When you're managing a SharePoint online tenant you'll probably need to investigate performance on a regular basis. Sometimes users report issues and you'll need to open up a support case with Microsoft.
Without supporting data you'll have a hard time providing the right information to really get a quality reply and perhaps even a solution from MS side.
In this article I provide a way to monitor sharepoint performance by collecting performance and processing information Microsoft provides in every page request.
- a SharePoint Online tenant.
- a desktop/server/Azure Automation account to run a PowerShell script. Locally you'll need the SharePoint Client Components SDK installed.
- An Azure subscription with an Application Insights resource created.
Although differently for Modern and Classic pages, Microsoft provides some data on how the page request performed at their cloud servers' side like the request duration. Next to that, each page request has a corresponding correlation id that can be used by Microsoft to find errors in their server logfiles.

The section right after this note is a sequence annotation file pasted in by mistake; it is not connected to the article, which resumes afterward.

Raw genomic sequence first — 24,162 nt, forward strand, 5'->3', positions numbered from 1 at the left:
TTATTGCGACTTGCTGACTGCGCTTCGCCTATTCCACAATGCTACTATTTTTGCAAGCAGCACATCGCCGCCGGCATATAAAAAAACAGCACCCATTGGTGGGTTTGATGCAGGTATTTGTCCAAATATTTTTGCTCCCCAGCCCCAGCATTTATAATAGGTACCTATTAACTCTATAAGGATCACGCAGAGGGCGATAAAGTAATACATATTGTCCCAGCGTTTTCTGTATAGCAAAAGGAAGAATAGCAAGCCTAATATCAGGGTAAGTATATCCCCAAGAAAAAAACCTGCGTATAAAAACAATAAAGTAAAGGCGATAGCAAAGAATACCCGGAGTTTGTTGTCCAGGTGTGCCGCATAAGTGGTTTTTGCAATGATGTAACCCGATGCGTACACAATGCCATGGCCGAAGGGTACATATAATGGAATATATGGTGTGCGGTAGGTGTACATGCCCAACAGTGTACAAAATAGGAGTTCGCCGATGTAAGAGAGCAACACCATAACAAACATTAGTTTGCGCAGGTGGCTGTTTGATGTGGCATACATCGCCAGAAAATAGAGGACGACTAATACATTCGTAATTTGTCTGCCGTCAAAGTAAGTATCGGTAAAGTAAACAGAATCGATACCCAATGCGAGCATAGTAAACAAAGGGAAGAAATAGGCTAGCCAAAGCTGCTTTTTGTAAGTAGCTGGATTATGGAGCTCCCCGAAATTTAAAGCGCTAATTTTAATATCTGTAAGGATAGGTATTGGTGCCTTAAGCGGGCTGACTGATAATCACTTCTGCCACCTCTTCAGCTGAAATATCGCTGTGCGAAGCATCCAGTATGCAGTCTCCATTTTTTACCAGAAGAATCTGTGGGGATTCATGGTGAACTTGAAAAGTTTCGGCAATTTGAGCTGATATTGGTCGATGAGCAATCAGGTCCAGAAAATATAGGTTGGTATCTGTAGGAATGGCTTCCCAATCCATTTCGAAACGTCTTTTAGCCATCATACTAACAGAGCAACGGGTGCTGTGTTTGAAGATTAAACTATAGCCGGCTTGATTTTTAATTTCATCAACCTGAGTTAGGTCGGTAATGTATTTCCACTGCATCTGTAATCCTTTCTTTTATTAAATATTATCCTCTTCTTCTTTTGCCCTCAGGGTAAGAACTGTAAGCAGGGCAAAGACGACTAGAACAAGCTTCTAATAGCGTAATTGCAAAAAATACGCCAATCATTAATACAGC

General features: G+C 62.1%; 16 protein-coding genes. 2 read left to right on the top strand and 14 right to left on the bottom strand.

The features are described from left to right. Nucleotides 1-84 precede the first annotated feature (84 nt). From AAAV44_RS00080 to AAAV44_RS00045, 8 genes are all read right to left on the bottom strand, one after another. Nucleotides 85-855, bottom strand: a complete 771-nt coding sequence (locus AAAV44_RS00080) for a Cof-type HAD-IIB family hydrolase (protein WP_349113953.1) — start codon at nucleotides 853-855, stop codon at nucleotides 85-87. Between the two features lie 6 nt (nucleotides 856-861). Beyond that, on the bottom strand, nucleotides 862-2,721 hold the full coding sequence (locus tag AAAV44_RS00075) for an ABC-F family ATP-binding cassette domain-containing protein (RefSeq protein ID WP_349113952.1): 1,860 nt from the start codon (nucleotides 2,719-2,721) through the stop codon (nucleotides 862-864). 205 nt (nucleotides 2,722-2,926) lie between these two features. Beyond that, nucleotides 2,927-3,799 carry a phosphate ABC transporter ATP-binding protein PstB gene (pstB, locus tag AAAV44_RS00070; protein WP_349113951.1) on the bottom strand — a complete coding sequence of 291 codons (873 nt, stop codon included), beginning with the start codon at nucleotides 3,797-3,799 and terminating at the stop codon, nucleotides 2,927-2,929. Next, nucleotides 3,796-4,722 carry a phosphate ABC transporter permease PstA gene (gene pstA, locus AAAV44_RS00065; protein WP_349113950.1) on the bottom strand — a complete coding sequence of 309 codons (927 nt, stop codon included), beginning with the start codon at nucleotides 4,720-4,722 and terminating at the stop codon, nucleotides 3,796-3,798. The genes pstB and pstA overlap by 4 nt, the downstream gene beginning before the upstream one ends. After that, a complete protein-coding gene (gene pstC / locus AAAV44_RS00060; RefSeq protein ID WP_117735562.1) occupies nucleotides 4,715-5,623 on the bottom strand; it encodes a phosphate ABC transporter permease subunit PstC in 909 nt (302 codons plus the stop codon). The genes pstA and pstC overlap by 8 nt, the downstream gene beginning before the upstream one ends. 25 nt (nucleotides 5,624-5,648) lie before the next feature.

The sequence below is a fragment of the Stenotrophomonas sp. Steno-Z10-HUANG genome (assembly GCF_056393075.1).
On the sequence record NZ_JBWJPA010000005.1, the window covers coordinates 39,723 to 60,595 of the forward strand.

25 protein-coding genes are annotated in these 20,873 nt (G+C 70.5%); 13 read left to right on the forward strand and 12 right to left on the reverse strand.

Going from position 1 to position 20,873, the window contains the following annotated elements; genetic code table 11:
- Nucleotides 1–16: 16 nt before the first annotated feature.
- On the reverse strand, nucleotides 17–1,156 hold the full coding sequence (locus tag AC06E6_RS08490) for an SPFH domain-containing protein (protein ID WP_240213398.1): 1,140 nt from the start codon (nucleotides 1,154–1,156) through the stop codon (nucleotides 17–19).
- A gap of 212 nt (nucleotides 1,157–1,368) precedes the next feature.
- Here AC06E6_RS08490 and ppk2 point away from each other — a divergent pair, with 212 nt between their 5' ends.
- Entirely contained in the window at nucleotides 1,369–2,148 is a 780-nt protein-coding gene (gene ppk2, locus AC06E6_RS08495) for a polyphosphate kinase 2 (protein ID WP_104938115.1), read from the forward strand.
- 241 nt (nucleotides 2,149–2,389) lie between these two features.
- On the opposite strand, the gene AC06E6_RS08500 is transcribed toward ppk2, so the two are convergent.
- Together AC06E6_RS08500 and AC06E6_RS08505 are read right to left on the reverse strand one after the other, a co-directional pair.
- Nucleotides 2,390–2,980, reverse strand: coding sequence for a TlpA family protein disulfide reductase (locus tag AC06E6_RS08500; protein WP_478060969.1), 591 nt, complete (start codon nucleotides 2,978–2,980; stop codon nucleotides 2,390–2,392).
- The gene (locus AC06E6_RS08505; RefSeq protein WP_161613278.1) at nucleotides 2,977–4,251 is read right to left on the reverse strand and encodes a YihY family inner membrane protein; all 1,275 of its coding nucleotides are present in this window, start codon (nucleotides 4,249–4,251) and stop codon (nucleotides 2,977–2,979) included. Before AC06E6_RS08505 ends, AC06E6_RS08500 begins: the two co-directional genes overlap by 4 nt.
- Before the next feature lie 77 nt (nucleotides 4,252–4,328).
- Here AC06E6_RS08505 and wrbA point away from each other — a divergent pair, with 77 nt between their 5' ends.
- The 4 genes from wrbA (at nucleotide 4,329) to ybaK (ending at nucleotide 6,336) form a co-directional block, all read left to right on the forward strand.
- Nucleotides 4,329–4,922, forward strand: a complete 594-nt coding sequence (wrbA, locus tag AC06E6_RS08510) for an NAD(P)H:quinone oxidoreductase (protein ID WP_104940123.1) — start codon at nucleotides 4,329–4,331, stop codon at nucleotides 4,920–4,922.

Here I provide a powershell script you can run on a desktop or in Azure Automation to collect the provided data and send it to Application Insights in Azure. Next to that I'll give a Application Insights query to create a graph of the custom monitoring events the powershell script sends.
In the script you'll need to provide:
- An application Insights key (passed into the script by using a parameter)
- You'll need to add URLs to modern and classic sites in the bottom of the script
- If you run it locally you need to set the path to Microsoft.SharePoint.Client.dll
Application Insights KUSTO query
| where name == "Event sharepoint monitoring script"
| where timestamp >= ago(14d)
| extend spRequestDuration = customDimensions.["spRequestDuration"]
| extend siteType = customDimensions.["SiteType"]
| summarize avgRequestDuration=avg(todouble(spRequestDuration)) by tostring(siteType), bin(timestamp, 5m) // use a time grain of 5 minutes | render timechart
You can add this query in the Azure Portal, when you go to the Application Insights you created and then go to Logs (Log analytics) in the left menu. From there you can Pin the graph to a Dashboard.
There is no official SLA or guidance on what these values should be, but when you see modern sites showing an average request duration of over 1500ms for more than an hour, you definitely need to open a support case towards Microsoft.